Fender bender wrecks may not at first glance seem as severe as other types of wrecks. You might be inclined to just check on the other party, look for damage, and continue on your way. That’s not the best idea, though.

However, if you get into a fender bender, you need to take action. All of the same tips in our “Dos and Don’ts After Getting into a Car Crash” post still apply. You should still call the police. And you should still report even the most minor damage to your insurance provider. Sometimes there’s damage that you won’t see (or hear) until later.

Additionally, that damage to your vehicle—even minor damage—can still be quite costly. A study done by the Insurance Institute for Highway Safety revealed that when bumpers don’t match up—like if a truck rear-ends a sedan—the lower-speed crashes created more damage and more expensive repairs than the usual fender bender. The study showed that when an SUV with a high bumper crashed into car with a lower bumper at 10 mph, damages to both vehicles ranged from $2,995 to $7,444 (contingent upon the vehicles’ makes and models). But when a car crashed into an SUV, total damages ranged from $3,601 to $9,867.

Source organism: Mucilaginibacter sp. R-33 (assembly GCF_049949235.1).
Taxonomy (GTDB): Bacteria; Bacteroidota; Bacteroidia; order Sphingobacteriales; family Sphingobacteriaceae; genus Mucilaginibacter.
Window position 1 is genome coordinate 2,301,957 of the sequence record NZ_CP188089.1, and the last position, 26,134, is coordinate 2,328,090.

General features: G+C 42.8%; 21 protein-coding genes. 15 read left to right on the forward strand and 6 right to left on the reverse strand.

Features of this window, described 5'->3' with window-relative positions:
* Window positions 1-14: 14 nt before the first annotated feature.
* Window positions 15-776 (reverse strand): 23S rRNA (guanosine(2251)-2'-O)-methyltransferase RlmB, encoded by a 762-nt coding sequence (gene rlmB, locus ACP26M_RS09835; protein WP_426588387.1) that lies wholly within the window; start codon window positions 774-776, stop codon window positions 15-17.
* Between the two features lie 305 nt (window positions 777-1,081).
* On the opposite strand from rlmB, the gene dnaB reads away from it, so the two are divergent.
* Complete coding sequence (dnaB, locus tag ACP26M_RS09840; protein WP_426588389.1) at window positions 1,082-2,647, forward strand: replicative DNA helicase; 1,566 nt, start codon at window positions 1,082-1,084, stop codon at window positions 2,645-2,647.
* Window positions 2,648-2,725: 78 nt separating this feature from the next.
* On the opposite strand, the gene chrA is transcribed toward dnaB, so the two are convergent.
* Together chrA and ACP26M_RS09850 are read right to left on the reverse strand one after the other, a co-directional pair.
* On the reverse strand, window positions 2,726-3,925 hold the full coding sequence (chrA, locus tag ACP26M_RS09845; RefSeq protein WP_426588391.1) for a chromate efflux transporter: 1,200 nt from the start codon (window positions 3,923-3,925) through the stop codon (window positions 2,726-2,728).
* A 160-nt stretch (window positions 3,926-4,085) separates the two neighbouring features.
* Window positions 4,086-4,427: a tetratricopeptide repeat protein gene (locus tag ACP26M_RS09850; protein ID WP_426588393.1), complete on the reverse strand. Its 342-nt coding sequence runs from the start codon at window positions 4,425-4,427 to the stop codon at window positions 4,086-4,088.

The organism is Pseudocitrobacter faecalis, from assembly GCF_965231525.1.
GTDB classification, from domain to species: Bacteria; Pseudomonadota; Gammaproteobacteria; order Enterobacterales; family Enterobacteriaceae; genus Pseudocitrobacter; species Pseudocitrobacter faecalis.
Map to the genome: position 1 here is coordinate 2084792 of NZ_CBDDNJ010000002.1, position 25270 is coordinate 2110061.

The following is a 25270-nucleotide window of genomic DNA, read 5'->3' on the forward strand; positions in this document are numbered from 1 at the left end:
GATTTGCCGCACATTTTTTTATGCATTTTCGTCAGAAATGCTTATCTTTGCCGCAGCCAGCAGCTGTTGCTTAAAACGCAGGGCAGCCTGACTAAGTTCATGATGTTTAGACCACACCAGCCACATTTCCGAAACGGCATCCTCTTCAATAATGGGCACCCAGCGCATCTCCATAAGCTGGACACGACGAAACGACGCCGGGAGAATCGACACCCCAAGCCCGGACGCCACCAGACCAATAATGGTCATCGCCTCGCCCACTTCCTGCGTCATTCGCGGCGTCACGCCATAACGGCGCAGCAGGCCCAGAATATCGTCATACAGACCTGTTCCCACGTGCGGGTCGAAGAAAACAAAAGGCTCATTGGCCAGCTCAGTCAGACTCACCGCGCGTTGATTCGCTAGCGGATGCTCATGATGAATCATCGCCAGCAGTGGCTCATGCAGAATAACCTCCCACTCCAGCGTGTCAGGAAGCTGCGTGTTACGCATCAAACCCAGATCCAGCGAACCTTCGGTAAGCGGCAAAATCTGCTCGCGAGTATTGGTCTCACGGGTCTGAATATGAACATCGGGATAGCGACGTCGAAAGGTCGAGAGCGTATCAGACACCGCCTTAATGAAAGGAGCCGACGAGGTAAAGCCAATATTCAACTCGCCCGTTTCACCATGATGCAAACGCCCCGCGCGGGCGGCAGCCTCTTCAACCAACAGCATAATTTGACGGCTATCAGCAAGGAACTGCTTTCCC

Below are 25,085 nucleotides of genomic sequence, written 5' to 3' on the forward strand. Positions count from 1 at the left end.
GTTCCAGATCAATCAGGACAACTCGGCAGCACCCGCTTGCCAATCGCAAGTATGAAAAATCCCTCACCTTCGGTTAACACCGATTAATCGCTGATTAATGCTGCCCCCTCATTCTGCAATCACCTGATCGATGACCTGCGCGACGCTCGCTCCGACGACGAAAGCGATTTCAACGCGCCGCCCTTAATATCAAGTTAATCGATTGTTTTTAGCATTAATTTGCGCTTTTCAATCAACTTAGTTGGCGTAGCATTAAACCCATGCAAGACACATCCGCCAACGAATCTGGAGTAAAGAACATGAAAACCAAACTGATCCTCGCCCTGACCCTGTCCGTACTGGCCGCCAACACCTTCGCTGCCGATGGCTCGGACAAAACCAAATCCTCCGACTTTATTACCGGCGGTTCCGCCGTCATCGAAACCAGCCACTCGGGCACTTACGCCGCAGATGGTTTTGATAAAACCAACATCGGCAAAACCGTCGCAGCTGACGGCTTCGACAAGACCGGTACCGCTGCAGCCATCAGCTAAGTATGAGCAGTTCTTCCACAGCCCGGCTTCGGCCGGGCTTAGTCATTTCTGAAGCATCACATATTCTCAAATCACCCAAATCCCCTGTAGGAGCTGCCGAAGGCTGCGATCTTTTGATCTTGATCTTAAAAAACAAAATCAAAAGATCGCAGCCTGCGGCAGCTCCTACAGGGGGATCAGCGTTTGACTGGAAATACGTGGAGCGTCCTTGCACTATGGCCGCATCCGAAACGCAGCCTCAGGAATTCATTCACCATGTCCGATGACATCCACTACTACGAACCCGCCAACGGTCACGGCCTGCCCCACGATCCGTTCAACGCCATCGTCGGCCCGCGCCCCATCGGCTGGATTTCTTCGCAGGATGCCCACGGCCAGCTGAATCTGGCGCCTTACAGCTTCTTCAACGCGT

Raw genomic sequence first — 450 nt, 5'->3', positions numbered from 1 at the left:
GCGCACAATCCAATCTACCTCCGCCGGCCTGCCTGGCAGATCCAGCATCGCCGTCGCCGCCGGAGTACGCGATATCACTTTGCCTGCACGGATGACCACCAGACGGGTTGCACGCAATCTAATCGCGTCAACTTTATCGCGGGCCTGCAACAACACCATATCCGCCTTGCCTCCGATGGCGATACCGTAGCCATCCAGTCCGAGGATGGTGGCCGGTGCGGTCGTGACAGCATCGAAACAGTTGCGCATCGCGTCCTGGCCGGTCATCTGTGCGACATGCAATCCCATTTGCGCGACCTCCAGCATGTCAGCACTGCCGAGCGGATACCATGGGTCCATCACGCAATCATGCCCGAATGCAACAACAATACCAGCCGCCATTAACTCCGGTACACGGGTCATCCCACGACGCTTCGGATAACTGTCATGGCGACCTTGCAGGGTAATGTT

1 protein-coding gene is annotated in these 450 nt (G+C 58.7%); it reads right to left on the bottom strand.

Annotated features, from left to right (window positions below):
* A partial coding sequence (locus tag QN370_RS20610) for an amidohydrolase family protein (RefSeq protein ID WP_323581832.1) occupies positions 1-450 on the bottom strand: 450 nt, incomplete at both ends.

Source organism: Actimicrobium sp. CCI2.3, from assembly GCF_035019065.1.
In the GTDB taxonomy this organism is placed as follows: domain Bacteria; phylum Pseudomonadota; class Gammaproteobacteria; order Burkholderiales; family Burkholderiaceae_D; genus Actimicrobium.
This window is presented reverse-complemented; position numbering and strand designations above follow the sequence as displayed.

On top of surprisingly pricey expenses to fix your car, you might experience whiplash or other types of pain in your neck, back, head, arms, chest, face, or other areas of your body. See a doctor if you experience any delayed pain and make your insurance company is aware as well.

Don’t take minor accidents for granted. Let Lloyd & Lloyd help you. If you’ve been in a fender bender and are having difficulties with damage claims and expenses, medical issues, or any other related matter, please contact us for legal assistance.

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